If a permutative nilvariety satisfies an identity of the form u≈v with u<v, then \(\mathcal{V}\) also satisfies the identity u≈0.
The next technical lemma is needed only to justify Corollary 7.2.
Lemma 7.9
Let \({\mathfrak{B}}\) be a set of balanced identities that contains a permutation identity. Let \(\mathcal{V}\) be a nilvariety that contains \(\operatorname{var}\{ a\approx0,{\mathfrak{B}}\}\) and is contained in \(\operatorname {var}{\mathfrak{B}}\). If \(\mathcal{V}\) does not contain \({\mathcal{V}}_{a}^{+}\wedge\operatorname{var}{\mathfrak{B}}\), then \(\mathcal{V}\models a\approx0\).
Proof
Since \(\mathcal{V}\) does not contain \({\mathcal{V}}_{a}^{+}\wedge \operatorname{var}{\mathfrak{B}}\), the variety \(\mathcal{V}\) satisfies some identity u≈v such that \({\mathcal{V}}_{a}^{+}\wedge\operatorname{var}{\mathfrak{B}}\) does not satisfy u≈v. Since \(\mathcal{V}\) contains the variety \(\operatorname{var}\{a\approx0,{\mathfrak{B}}\}\), Lemma 7.1 implies that \(u \ge_{{\mathfrak{B}}} a\) and \(v \ge _{{\mathfrak{B}}} a\). In view of Lemma 7.5, two essentially different cases are possible.
Case 1: \(u >_{{\mathfrak{B}}} a\) and \(v \sim_{{\mathfrak{B}}} p(a)\) for some renaming of variables p. By Lemma 5.3 one can find a word w such that \(u \sim_{{\mathfrak{B}}} w\) and w>a. Therefore, \(\mathcal{V}\models w \approx p(a)\). Since w>a we have that w>p(a). Since \(\mathcal{V}\) is a permutative nilvariety, by Lemma 7.8, the variety \(\mathcal{V}\) satisfies the identity p(a)≈0 and consequently a≈0.
Case 2: \(u \sim_{{\mathfrak{B}}} p(a)\) and \(v \sim_{{\mathfrak{B}}} q(a)\) for some renamings of variables p and q such that the identity u≈v is irregular. Without loss of generality, \(\mathcal{V}\) satisfies p(a)≈v such that v contains some letter x that does not occur in p(a). If we replace x by p(a), we obtain an identity p(a)≈v′ such that v′>p(a). Since \(\mathcal{V}\) is a permutative nilvariety, by Lemma 7.8, the variety \(\mathcal{V}\) satisfies the identity p(a)≈0 and consequently a≈0. □
Corollary 7.2
Let \({\mathfrak{B}}\) be a set of balanced identities that contains a permutation identity and let a be a word. Then the variety \({\mathcal{V}}_{a}^{+}\wedge\operatorname{var}\mathfrak {B}\) is the only cover of the variety \(\operatorname{var}\{a\approx 0,{\mathfrak{B}}\}\) in the lattice \(L (\operatorname{var}{\mathfrak{B}}) \cap{\mathbf{N}}\).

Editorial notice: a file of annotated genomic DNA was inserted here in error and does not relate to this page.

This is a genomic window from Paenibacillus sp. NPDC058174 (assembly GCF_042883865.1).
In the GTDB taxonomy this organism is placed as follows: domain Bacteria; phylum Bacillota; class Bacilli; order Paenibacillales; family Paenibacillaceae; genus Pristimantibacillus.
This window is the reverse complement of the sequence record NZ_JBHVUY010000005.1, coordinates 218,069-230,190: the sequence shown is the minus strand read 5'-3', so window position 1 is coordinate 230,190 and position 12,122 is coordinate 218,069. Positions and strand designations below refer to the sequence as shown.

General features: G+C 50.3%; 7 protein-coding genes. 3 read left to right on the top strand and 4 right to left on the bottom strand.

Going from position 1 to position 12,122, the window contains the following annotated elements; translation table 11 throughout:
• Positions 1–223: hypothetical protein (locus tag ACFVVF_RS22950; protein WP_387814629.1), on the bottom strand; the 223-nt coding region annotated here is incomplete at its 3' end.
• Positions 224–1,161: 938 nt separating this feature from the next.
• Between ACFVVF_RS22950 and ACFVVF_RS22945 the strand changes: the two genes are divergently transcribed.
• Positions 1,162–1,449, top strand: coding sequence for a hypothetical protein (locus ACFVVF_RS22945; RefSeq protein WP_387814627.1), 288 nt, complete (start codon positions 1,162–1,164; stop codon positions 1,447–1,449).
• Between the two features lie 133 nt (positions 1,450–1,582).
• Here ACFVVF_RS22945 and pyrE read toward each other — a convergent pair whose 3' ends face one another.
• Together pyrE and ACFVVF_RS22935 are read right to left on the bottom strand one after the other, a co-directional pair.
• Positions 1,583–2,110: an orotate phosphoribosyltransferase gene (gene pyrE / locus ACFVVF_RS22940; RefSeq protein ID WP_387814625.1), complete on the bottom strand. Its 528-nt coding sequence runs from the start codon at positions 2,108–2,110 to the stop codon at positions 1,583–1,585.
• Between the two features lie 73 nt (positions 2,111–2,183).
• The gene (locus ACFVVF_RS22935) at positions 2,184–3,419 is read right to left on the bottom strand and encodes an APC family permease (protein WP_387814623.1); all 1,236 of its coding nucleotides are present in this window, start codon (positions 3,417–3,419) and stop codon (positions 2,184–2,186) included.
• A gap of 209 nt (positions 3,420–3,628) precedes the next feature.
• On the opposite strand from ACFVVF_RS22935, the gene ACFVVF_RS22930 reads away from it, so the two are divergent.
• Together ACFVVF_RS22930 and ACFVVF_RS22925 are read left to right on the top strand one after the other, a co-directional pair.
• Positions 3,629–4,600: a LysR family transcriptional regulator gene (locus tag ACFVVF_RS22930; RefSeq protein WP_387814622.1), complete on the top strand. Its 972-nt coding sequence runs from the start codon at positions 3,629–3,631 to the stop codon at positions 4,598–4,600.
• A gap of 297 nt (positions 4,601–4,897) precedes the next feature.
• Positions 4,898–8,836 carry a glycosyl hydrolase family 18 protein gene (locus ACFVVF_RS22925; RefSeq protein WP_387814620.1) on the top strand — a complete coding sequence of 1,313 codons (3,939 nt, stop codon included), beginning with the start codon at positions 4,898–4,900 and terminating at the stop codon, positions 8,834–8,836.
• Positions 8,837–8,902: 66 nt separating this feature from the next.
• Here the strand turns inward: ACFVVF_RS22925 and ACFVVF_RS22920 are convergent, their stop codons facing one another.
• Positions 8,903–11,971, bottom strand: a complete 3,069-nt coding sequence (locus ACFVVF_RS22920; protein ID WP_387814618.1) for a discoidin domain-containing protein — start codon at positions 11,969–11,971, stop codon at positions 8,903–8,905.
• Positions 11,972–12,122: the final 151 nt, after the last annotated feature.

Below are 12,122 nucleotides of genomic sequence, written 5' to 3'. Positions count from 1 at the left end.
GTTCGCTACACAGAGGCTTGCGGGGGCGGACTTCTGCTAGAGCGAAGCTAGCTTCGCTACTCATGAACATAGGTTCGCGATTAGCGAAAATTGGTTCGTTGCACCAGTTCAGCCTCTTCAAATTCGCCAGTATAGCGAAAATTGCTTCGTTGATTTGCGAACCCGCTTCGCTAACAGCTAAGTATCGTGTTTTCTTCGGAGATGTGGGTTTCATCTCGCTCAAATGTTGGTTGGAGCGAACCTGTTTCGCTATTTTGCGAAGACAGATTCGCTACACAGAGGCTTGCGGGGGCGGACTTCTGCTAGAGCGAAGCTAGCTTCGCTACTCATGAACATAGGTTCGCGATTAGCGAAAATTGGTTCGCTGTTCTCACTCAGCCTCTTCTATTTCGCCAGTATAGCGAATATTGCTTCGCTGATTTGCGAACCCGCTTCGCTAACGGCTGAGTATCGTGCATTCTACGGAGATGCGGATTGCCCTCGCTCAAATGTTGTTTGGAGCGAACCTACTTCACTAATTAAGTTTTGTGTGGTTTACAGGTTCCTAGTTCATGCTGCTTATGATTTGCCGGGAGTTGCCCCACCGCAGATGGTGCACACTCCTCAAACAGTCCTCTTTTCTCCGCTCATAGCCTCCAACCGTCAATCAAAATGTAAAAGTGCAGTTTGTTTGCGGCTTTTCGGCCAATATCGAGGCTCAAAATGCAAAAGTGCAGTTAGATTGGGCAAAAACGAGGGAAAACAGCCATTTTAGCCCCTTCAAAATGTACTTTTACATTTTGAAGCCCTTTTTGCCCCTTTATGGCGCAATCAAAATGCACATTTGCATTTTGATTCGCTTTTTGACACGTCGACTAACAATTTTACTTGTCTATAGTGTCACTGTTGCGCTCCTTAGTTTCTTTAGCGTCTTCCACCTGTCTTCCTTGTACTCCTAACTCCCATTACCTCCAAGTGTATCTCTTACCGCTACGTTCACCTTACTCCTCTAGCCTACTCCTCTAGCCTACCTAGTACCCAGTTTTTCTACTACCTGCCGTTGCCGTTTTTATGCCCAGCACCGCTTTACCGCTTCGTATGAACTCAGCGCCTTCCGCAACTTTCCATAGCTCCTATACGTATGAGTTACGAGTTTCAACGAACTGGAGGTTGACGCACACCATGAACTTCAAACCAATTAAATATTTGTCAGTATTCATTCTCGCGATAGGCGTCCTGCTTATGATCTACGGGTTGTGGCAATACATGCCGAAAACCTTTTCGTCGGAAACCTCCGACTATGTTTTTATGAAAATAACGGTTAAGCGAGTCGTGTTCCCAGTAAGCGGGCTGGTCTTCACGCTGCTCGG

8 The set of varieties of the form \(\mathrm{var}\{u \approx0, \mathfrak{B}\}\) is definable in \(L (\mathrm{var}{\mathfrak{B}})\)
If \(\mathfrak{A}\) is a set of 0reduced identities and \(\mathfrak{B}\) is a set of regular identities, then we say that \(\mathfrak{A}\) is reduced modulo \(\mathfrak{B}\) if every two words a and b with \(\{ a \approx0, b \approx0 \} \subseteq\mathfrak{A}\) are incomparable in the order \(\le_{\mathfrak{B}}\).
Proposition 8.1
 (i)
\(\mathcal{V}\) is b0reduced.
 (ii)
\(\mathcal{V}=\operatorname{var}(\mathfrak{A} \cup \mathfrak{B})\) for some set of balanced identities \(\mathfrak{B}\) and some nonempty set of 0reduced identities \(\mathfrak{A}\).
 (iii)
\(\mathcal{V}=\operatorname{var}(\mathfrak{A} \cup \mathfrak{B})\) for some set of balanced identities \(\mathfrak{B}\) and some nonempty set of 0reduced identities \(\mathfrak{A}\) reduced modulo \(\mathfrak{B}\).
 (iv)
\(\mathcal{V}\) can be defined by an irredundant basis of balanced and 0reduced identities.
Proof
(i) → (ii). Since \(\mathcal{V}\) is b0reduced, each unbalanced identity u≈v of \(\mathcal{V}\) can be derived from u≈0 and v≈0. If \(\mathfrak{A}\) is the set of all 0reduced identities satisfied by \(\mathcal{V}\) and \(\mathfrak{B}\) is the set of all balanced identities satisfied by \(\mathcal{V}\), then \(\mathcal {V}=\operatorname{var}(\mathfrak{A} \cup\mathfrak{B})\).
(ii) → (iii). Let us show that one can find \(\mathfrak{A}' \subseteq\mathfrak{A}\) such that \(\mathfrak{A}'\) is reduced modulo \(\mathfrak{B}\) and \(\operatorname{var}(\mathfrak{A} \cup\mathfrak{B}) =\operatorname{var}(\mathfrak{A}' \cup\mathfrak{B})\). The following argument is a modification of the argument of Martynova [14]. For each n>0, let \(\mathfrak{A}_{n}\) denote the set of all identities u≈0 in \(\mathfrak{A}\) such that u≤n. Since for each n>0 the set \(\mathfrak{A}_{n}\) is finite, we can reduce \(\mathfrak{A}_{n}\) modulo \(\mathfrak{B}\) to \(\mathfrak{A}'_{n}\) by throwing away extra identities of length n. Since set \(\mathfrak{B}\) contains only balanced identities, no derivation of any 0reduced identity a≈0 uses any 0reduced identity b≈0 with b>a. So, the set \(\mathfrak{A}' = \bigcup_{n >0} \mathfrak{A}'_{n}\) is reduced modulo \(\mathfrak{B}\). Evidently, \(\operatorname{var}(\mathfrak{A} \cup\mathfrak{B}) =\operatorname{var}(\mathfrak{A}' \cup \mathfrak{B})\).
(iii) → (iv) follows from Proposition 4.1 in [20] that says that each set of balanced and 0reduced identities is equivalent to its irreducible subset.
Evidently (iv) → (iii) → (ii).
Recall that a variety that can be defined by 0reduced identities only is called a 0reduced variety. Obviously, each 0reduced variety is also a b0reduced variety. By a result of Ježek [4], there are 0reduced varieties with infinite irredundant identity bases. In contrast, Proposition 8.1 and a result by Perkins [15] imply the following.
Lemma 8.1
Each permutative b0reduced variety can be defined by a finite basis of balanced and 0reduced identities.
Lemma 8.2
 (i)
\(\operatorname{var}(\mathfrak{A} \cup\mathfrak{B}) = \mathcal{V}_{1} \wedge\mathcal{V}_{2}\) for some incomparable varieties \(\mathcal{V}_{1} \in L (\operatorname{var}{\mathfrak{B}}) \cap {\mathbf{N}}\) and \(\mathcal{V}_{2} \in L (\operatorname{var}\mathfrak {B}) \cap{\mathbf{N}}\);
 (ii)